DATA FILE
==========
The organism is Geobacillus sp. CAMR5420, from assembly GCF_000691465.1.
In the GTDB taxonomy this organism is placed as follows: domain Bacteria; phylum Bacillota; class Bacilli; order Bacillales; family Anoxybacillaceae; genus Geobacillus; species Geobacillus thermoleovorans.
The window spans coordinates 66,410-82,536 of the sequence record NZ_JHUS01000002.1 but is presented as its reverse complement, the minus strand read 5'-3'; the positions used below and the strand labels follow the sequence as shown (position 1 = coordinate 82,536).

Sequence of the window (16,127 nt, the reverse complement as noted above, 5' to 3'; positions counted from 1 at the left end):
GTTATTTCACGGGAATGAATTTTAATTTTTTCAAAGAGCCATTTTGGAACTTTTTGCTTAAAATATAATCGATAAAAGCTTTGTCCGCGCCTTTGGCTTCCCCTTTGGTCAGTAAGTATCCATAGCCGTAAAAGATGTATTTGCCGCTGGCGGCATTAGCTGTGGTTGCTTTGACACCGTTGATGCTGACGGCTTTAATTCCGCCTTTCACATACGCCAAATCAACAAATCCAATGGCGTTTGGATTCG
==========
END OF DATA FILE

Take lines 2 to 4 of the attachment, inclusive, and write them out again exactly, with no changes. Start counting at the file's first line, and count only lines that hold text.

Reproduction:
In the GTDB taxonomy this organism is placed as follows: domain Bacteria; phylum Bacillota; class Bacilli; order Bacillales; family Anoxybacillaceae; genus Geobacillus; species Geobacillus thermoleovorans.
The window spans coordinates 66,410-82,536 of the sequence record NZ_JHUS01000002.1 but is presented as its reverse complement, the minus strand read 5'-3'; the positions used below and the strand labels follow the sequence as shown (position 1 = coordinate 82,536).

Sequence of the window (16,127 nt, the reverse complement as noted above, 5' to 3'; positions counted from 1 at the left end):